As days of protest against austerity draw hundreds, security forces show an iron fist. The crisis highlights the country’s weak political institutions. Some fear criminal and jihadist infiltrations. The political class must be renewed and economic and social reforms must be implemented.
Amman (AsiaNews) – The atmosphere in Jordan is tense and things could get worse as hundreds of people continue their protest in the streets. What is more, old problems have been compounded by an unprecedented fragility of the kingdom’s political institutions, this according to Amer Al Sabaileh, a Jordanian scholar who spoke to AsiaNews about recent demonstrations in Amman.
Prime Minister Omar Razzaz “has shown himself to be weak and incapable. The royal entourage is not up to it nor are the heads of the services. There have been disturbing signs for some time, but they were treated superficially."
This has forced Jordanian authorities to deploy hundreds of anti-riot police in the streets of the capital, with activists and demonstrators urged to remain within the law.
For their part, protesters intend to continue their action against austerity measures demanded by the International Monetary Fund (IMF). The protest has begun in early June only to fizzle out until recently.
A judicial source said authorities have detained several people for chanting slogans against King Abdullah, a first in the history of the country. In fact, demonstrations are not only targeting policies or the government but also the main institutions of the state.
Reacting to the situation, government spokeswoman Jumana Ghunaimat warned against violence. “There are those who want to sow destruction ... We must safeguard Jordan’s stability and security,” she said.
However, dissatisfaction is widespread across the country. Many Jordanians say the government, which faces a record public debt of around billion and desperately needs to raise revenue, is eroding the disposable incomes of poorer and middle-class Jordanian.
For Al Sabaileh, "The government is no longer the issue but the person who appoints the prime minister”.
“Anger has been slowly simmering but the authorities have reacted with an unprecedented use of force. They brought in Bedouin units, which had not been seen since the 1989 revolution.”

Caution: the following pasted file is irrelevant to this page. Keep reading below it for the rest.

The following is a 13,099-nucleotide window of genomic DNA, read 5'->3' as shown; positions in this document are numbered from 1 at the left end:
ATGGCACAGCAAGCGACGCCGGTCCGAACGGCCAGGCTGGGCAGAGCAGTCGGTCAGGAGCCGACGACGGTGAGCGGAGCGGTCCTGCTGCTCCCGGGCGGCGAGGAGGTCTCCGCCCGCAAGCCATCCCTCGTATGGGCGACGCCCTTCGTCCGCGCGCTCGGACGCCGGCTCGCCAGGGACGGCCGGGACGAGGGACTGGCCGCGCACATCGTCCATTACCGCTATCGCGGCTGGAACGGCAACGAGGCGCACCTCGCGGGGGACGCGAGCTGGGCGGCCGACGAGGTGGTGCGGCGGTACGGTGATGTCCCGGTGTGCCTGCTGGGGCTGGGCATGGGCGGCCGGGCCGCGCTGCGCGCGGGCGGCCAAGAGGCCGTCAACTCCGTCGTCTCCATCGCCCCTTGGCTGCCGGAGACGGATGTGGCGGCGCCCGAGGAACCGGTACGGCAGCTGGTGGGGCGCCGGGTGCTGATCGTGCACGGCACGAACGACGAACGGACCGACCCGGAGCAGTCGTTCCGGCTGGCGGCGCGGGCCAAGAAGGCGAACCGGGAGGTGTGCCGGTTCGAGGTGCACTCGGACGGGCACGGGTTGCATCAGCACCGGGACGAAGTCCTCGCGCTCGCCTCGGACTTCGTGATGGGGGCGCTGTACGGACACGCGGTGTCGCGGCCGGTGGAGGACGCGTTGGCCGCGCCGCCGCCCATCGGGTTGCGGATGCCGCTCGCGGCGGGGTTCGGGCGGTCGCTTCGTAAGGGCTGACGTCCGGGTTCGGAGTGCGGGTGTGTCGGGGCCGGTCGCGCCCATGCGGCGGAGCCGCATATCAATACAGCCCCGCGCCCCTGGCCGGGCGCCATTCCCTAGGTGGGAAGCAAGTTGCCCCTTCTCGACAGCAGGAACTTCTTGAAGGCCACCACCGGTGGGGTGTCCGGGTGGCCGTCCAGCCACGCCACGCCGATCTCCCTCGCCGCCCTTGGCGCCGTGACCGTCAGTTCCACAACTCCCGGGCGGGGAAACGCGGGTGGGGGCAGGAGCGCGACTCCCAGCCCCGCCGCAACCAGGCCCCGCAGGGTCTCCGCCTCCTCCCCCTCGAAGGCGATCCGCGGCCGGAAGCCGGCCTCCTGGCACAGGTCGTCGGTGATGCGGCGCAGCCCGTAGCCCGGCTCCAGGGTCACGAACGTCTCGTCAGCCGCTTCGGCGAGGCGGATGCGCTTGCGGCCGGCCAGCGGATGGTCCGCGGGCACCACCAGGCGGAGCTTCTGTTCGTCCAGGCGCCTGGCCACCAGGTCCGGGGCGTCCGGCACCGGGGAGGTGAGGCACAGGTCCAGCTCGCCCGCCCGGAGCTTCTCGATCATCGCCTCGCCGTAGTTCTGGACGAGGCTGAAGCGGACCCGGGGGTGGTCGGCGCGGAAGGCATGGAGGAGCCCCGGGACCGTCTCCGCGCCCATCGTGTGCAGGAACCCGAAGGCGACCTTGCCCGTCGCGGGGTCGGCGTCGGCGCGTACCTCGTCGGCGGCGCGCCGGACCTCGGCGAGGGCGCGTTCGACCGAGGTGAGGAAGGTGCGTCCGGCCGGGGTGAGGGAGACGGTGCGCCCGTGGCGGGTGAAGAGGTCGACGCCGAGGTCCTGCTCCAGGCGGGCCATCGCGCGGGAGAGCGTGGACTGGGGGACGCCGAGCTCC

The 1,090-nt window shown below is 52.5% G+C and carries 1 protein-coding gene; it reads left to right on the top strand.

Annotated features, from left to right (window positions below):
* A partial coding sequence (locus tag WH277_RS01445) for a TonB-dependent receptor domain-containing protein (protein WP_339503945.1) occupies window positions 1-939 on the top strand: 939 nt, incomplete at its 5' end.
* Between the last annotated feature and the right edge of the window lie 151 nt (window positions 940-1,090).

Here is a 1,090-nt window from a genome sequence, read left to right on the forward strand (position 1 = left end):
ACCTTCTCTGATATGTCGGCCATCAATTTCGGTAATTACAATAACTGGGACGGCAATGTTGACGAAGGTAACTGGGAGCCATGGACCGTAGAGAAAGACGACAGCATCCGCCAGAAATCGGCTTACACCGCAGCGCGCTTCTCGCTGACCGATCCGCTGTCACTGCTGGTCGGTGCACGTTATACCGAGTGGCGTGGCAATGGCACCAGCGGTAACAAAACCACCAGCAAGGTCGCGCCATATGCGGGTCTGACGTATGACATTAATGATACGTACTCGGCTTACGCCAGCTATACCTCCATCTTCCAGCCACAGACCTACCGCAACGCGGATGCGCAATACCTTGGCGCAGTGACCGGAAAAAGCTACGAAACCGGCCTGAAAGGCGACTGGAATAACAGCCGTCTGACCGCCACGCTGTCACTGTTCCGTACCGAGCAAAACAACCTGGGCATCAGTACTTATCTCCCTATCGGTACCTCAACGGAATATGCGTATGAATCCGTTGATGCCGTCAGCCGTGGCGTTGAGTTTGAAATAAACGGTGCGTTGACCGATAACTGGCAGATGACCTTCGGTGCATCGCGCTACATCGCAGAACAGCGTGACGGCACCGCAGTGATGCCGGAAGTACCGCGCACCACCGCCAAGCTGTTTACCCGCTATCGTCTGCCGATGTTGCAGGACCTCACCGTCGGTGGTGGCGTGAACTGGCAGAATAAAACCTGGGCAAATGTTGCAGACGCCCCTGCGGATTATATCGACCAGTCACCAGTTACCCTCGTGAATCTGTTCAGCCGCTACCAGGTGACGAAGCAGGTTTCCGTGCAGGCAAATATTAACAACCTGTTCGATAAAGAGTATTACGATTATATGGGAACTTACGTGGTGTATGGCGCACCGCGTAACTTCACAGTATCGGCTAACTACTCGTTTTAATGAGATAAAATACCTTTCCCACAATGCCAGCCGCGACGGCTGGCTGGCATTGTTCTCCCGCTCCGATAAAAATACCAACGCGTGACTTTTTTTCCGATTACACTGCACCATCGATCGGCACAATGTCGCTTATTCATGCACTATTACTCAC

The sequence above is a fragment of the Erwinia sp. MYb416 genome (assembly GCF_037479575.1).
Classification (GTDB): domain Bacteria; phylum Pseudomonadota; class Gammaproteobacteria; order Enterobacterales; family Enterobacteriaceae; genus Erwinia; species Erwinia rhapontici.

“Not even during the Arab Spring was there such a violent response, and this shows the incapacity of political leaders to understand what is going on.”
People are "desperate" and there is a firm belief that "this system is unable to deal with the problem". And "King Abdullah is paying a high price for his alliance with certain circles none of whom understand the real extent of the challenges. This is one of the reasons anti-monarchy slogans can be heard during the protests.”
For now, “This is still a domestic issue.” Things are not bad enough “to elicit the intervention of regional players either for or against the establishment.”
In addition, “we should also not forget that there are protests all around the world and that they are liable to criminal or terrorist infiltration.” In Jordan, “there is a jihadist risk and extremist (Islamic) groups could exploit the situation."
Jordan "is a closed, isolated country that has not been able to produce and renew itself," Al Sabaileh notes. It “lacks a serious political class, capable of dialogue. It is at a crossroads and in need of change, first of all at the political level to bear fruit at the economic and institutional levels."
Solutions must be found that can have an "immediate effect on people's lives. We need to go from a dependent economy to an independent one. We need development plans in agriculture, transport, infrastructures.”
"Jordan is strategically located the Middle East and must find a way to exploit this, including developments in the energy sector. It must attract again Chinese, European and American investment. We need to overcome immobility and if this does not happen the crisis is destined to get worse."